Ireland’s road to a carbon-free future has hit rocky terrain. The latest EPA projections indicate a strong likelihood that the headline national target of a 51 per cent reduction in greenhouse gases by 2030 is more likely to be 29 per cent. Most sectors will come up short, while agriculture, industry, transport and energy will exceed by large margins sectoral ceilings adopted by the Government last year and set in law after a lot of hard negotiation.
The enforcing role of two carbon budgets is being undermined by poor implementation and slow delivery of actions. In too many cases, the detail of how to reach critical targets is missing. The limits on carbon for 2025 and 2030 “will not be met, and by a significant margin”.
Its projections, combined with CSO figures, indicate little progress in decoupling a strong economy and rising emissions. There was little comfort in data suggesting the rate of emission increases did not match growth. As the EPA warns, strong economic activity, surging energy demand and population growth “are eroding the increased ambition in the 2023 climate action plan”.
Census 2022 data published this week, showing increased car use and reduced public transport by commuters, highlight how deep-rooted the problem is. The Government is having little success in keeping the lid on emissions associated with strong growth.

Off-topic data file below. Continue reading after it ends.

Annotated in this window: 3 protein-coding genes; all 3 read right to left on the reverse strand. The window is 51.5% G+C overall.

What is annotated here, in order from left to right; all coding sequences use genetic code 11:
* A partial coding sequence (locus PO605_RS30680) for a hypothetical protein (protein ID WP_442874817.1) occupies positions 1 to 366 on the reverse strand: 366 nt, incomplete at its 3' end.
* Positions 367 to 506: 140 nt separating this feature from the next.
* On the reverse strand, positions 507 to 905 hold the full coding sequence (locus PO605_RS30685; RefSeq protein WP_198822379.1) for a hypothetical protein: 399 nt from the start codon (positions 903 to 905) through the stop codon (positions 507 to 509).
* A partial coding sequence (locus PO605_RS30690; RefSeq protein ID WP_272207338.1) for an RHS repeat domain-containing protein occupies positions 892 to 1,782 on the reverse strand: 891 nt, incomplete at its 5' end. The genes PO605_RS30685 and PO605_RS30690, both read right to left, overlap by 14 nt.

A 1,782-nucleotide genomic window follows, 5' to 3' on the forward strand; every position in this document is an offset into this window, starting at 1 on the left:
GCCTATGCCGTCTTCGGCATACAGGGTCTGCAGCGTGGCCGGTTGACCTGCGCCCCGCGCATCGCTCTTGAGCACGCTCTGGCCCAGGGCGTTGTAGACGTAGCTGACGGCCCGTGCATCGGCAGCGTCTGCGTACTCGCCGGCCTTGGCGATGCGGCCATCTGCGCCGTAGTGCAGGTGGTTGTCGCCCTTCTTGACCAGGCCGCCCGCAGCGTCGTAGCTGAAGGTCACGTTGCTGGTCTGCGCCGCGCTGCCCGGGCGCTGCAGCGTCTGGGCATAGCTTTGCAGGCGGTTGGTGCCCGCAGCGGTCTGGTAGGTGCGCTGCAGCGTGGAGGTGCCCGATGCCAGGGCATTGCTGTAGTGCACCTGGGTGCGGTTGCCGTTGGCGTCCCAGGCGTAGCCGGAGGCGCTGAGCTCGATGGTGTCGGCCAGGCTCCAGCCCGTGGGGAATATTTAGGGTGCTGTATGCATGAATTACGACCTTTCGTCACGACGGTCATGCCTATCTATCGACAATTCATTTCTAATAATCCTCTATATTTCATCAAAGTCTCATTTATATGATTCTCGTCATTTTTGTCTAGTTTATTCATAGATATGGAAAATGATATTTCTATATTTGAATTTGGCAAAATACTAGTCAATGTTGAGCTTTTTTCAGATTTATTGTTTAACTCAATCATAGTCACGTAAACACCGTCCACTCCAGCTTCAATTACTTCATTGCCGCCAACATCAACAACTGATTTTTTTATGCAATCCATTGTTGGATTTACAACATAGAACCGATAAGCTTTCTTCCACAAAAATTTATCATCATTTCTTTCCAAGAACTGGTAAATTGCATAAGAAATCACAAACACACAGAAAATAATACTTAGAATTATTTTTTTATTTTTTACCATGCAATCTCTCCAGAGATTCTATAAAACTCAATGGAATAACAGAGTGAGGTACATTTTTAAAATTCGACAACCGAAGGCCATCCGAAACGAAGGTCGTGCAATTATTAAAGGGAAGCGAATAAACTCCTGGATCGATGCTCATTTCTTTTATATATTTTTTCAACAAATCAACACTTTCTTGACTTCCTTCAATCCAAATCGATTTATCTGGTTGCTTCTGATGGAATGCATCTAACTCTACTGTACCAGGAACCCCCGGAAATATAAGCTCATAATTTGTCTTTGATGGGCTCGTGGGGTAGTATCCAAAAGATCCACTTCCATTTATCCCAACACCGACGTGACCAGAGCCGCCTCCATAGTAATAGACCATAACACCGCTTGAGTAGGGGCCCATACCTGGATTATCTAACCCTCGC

“This underlines the urgency of moving to an economy and society powered by renewable energy sources. The longer we wait, the longer it will be before we realise the benefits as the time horizon for achievement of national and EU commitments is getting ever shorter,” noted EPA senior manager Stephen Treacy.
The Government – and future administrations – will need to close those emissions gaps as quickly as possible by shifting the emphasis from setting targets to meeting them. Ireland needs to fully implement the 2023 climate plan. Much of the heavy lifting can be achieved by full implementation of what is already planned, while applying additional interventions to keep ahead of growth – currently outstripping decarbonisation efforts. That could get Ireland near the 51 per cent target.
There are painful consequences for failure that go beyond damage to national reputation. It will mean demanding new EU targets will not be met and having to buy costly allowances from countries successfully decarbonising. Ireland will no longer be able to market itself as a green tourist destination. But as Friends of the Earth has underlined, these actions represent the very least that Ireland has to do “to fulfil our commitment to the Paris Agreement temperature goals, bearing in mind that it is the vulnerable developing countries that are bearing the brunt of climate breakdown”. The moral obligation could not be clearer.